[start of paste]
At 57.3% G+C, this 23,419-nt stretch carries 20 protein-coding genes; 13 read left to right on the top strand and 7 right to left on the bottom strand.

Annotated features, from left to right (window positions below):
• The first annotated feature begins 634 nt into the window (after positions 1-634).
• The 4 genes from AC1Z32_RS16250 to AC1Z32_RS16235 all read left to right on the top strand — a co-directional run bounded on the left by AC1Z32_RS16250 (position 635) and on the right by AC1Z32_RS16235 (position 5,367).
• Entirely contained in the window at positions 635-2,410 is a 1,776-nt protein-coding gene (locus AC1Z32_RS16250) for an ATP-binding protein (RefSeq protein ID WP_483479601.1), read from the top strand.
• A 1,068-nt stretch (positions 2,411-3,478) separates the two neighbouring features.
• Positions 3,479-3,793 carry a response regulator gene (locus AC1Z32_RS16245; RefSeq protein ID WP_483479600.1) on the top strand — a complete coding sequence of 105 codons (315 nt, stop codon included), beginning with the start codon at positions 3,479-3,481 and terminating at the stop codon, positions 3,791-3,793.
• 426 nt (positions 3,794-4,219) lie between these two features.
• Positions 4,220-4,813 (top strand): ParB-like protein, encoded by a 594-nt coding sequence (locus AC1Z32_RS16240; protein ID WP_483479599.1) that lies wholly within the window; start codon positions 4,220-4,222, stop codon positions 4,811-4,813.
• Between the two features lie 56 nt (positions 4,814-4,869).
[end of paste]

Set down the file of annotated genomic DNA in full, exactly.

At 57.3% G+C, this 23,419-nt stretch carries 20 protein-coding genes; 13 read left to right on the top strand and 7 right to left on the bottom strand.

Annotated features, from left to right (window positions below):
• The first annotated feature begins 634 nt into the window (after positions 1-634).
• The 4 genes from AC1Z32_RS16250 to AC1Z32_RS16235 all read left to right on the top strand — a co-directional run bounded on the left by AC1Z32_RS16250 (position 635) and on the right by AC1Z32_RS16235 (position 5,367).
• Entirely contained in the window at positions 635-2,410 is a 1,776-nt protein-coding gene (locus AC1Z32_RS16250) for an ATP-binding protein (RefSeq protein ID WP_483479601.1), read from the top strand.
• A 1,068-nt stretch (positions 2,411-3,478) separates the two neighbouring features.
• Positions 3,479-3,793 carry a response regulator gene (locus AC1Z32_RS16245; RefSeq protein ID WP_483479600.1) on the top strand — a complete coding sequence of 105 codons (315 nt, stop codon included), beginning with the start codon at positions 3,479-3,481 and terminating at the stop codon, positions 3,791-3,793.
• 426 nt (positions 3,794-4,219) lie between these two features.
• Positions 4,220-4,813 (top strand): ParB-like protein, encoded by a 594-nt coding sequence (locus AC1Z32_RS16240; protein ID WP_483479599.1) that lies wholly within the window; start codon positions 4,220-4,222, stop codon positions 4,811-4,813.
• Between the two features lie 56 nt (positions 4,814-4,869).